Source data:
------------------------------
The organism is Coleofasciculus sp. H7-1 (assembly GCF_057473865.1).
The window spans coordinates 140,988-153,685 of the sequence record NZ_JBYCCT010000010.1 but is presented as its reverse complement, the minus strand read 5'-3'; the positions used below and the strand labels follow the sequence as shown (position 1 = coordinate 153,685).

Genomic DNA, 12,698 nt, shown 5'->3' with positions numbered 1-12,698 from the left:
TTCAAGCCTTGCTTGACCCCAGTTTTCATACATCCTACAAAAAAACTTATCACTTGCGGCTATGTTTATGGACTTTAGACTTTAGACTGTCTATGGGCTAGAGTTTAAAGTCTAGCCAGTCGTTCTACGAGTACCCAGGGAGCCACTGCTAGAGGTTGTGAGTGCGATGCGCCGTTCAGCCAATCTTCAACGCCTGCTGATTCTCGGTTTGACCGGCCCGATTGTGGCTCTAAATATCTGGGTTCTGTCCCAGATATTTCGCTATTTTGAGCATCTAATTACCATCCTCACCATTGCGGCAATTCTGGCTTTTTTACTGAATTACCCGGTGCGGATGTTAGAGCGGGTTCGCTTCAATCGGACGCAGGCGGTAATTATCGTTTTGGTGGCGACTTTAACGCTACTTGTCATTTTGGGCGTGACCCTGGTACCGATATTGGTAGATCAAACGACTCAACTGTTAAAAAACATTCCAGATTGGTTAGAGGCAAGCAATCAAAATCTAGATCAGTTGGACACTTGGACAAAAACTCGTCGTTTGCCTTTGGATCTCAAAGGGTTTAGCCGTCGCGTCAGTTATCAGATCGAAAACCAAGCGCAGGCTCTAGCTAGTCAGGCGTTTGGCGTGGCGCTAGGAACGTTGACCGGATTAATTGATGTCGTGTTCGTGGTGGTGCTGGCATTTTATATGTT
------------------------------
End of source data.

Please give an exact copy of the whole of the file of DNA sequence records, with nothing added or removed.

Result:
The organism is Coleofasciculus sp. H7-1 (assembly GCF_057473865.1).
The window spans coordinates 140,988-153,685 of the sequence record NZ_JBYCCT010000010.1 but is presented as its reverse complement, the minus strand read 5'-3'; the positions used below and the strand labels follow the sequence as shown (position 1 = coordinate 153,685).

Genomic DNA, 12,698 nt, shown 5'->3' with positions numbered 1-12,698 from the left:
TTCAAGCCTTGCTTGACCCCAGTTTTCATACATCCTACAAAAAAACTTATCACTTGCGGCTATGTTTATGGACTTTAGACTTTAGACTGTCTATGGGCTAGAGTTTAAAGTCTAGCCAGTCGTTCTACGAGTACCCAGGGAGCCACTGCTAGAGGTTGTGAGTGCGATGCGCCGTTCAGCCAATCTTCAACGCCTGCTGATTCTCGGTTTGACCGGCCCGATTGTGGCTCTAAATATCTGGGTTCTGTCCCAGATATTTCGCTATTTTGAGCATCTAATTACCATCCTCACCATTGCGGCAATTCTGGCTTTTTTACTGAATTACCCGGTGCGGATGTTAGAGCGGGTTCGCTTCAATCGGACGCAGGCGGTAATTATCGTTTTGGTGGCGACTTTAACGCTACTTGTCATTTTGGGCGTGACCCTGGTACCGATATTGGTAGATCAAACGACTCAACTGTTAAAAAACATTCCAGATTGGTTAGAGGCAAGCAATCAAAATCTAGATCAGTTGGACACTTGGACAAAAACTCGTCGTTTGCCTTTGGATCTCAAAGGGTTTAGCCGTCGCGTCAGTTATCAGATCGAAAACCAAGCGCAGGCTCTAGCTAGTCAGGCGTTTGGCGTGGCGCTAGGAACGTTGACCGGATTAATTGATGTCGTGTTCGTGGTGGTGCTGGCATTTTATATGTT